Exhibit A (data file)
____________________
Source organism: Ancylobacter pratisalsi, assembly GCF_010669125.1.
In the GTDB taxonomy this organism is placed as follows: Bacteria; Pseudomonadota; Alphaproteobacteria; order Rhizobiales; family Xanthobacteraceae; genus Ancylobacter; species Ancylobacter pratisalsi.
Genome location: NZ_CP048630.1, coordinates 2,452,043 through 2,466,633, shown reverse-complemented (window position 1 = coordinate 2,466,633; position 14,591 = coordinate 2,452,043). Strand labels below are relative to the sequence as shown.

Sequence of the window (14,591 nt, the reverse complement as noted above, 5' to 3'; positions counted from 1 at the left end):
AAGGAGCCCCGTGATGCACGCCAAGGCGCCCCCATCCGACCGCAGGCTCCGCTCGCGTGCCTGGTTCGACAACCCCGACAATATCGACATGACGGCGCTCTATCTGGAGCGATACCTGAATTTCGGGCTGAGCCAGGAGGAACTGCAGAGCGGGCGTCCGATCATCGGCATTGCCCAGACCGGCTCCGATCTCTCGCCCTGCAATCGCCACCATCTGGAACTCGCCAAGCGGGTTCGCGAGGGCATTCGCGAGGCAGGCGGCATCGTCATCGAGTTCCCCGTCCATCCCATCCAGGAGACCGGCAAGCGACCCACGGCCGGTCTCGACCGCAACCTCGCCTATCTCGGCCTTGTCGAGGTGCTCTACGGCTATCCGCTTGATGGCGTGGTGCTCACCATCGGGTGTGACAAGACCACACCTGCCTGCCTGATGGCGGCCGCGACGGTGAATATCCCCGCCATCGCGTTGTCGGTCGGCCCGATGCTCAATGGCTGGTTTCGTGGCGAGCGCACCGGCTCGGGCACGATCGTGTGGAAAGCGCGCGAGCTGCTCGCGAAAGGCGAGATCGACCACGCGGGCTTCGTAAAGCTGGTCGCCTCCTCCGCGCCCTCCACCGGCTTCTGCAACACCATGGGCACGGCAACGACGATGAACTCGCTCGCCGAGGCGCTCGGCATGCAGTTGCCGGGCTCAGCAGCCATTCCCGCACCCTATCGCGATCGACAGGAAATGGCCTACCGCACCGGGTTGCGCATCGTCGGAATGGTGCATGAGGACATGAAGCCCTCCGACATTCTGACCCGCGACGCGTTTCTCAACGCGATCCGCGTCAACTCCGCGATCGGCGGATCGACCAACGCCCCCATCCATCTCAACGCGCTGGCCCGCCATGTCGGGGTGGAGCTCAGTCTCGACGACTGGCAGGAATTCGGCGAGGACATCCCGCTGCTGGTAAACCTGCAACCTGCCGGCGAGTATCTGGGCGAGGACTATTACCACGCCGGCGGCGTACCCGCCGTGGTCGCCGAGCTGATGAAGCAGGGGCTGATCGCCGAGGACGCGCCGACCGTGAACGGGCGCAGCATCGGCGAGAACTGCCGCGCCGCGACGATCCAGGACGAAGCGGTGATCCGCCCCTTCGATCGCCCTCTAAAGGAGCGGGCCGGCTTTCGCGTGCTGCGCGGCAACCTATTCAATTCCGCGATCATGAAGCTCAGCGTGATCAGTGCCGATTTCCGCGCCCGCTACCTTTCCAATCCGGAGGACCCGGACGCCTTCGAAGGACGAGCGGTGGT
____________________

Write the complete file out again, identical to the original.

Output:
Source organism: Ancylobacter pratisalsi, assembly GCF_010669125.1.
In the GTDB taxonomy this organism is placed as follows: Bacteria; Pseudomonadota; Alphaproteobacteria; order Rhizobiales; family Xanthobacteraceae; genus Ancylobacter; species Ancylobacter pratisalsi.
Genome location: NZ_CP048630.1, coordinates 2,452,043 through 2,466,633, shown reverse-complemented (window position 1 = coordinate 2,466,633; position 14,591 = coordinate 2,452,043). Strand labels below are relative to the sequence as shown.

Sequence of the window (14,591 nt, the reverse complement as noted above, 5' to 3'; positions counted from 1 at the left end):
AAGGAGCCCCGTGATGCACGCCAAGGCGCCCCCATCCGACCGCAGGCTCCGCTCGCGTGCCTGGTTCGACAACCCCGACAATATCGACATGACGGCGCTCTATCTGGAGCGATACCTGAATTTCGGGCTGAGCCAGGAGGAACTGCAGAGCGGGCGTCCGATCATCGGCATTGCCCAGACCGGCTCCGATCTCTCGCCCTGCAATCGCCACCATCTGGAACTCGCCAAGCGGGTTCGCGAGGGCATTCGCGAGGCAGGCGGCATCGTCATCGAGTTCCCCGTCCATCCCATCCAGGAGACCGGCAAGCGACCCACGGCCGGTCTCGACCGCAACCTCGCCTATCTCGGCCTTGTCGAGGTGCTCTACGGCTATCCGCTTGATGGCGTGGTGCTCACCATCGGGTGTGACAAGACCACACCTGCCTGCCTGATGGCGGCCGCGACGGTGAATATCCCCGCCATCGCGTTGTCGGTCGGCCCGATGCTCAATGGCTGGTTTCGTGGCGAGCGCACCGGCTCGGGCACGATCGTGTGGAAAGCGCGCGAGCTGCTCGCGAAAGGCGAGATCGACCACGCGGGCTTCGTAAAGCTGGTCGCCTCCTCCGCGCCCTCCACCGGCTTCTGCAACACCATGGGCACGGCAACGACGATGAACTCGCTCGCCGAGGCGCTCGGCATGCAGTTGCCGGGCTCAGCAGCCATTCCCGCACCCTATCGCGATCGACAGGAAATGGCCTACCGCACCGGGTTGCGCATCGTCGGAATGGTGCATGAGGACATGAAGCCCTCCGACATTCTGACCCGCGACGCGTTTCTCAACGCGATCCGCGTCAACTCCGCGATCGGCGGATCGACCAACGCCCCCATCCATCTCAACGCGCTGGCCCGCCATGTCGGGGTGGAGCTCAGTCTCGACGACTGGCAGGAATTCGGCGAGGACATCCCGCTGCTGGTAAACCTGCAACCTGCCGGCGAGTATCTGGGCGAGGACTATTACCACGCCGGCGGCGTACCCGCCGTGGTCGCCGAGCTGATGAAGCAGGGGCTGATCGCCGAGGACGCGCCGACCGTGAACGGGCGCAGCATCGGCGAGAACTGCCGCGCCGCGACGATCCAGGACGAAGCGGTGATCCGCCCCTTCGATCGCCCTCTAAAGGAGCGGGCCGGCTTTCGCGTGCTGCGCGGCAACCTATTCAATTCCGCGATCATGAAGCTCAGCGTGATCAGTGCCGATTTCCGCGCCCGCTACCTTTCCAATCCGGAGGACCCGGACGCCTTCGAAGGACGAGCGGTGGT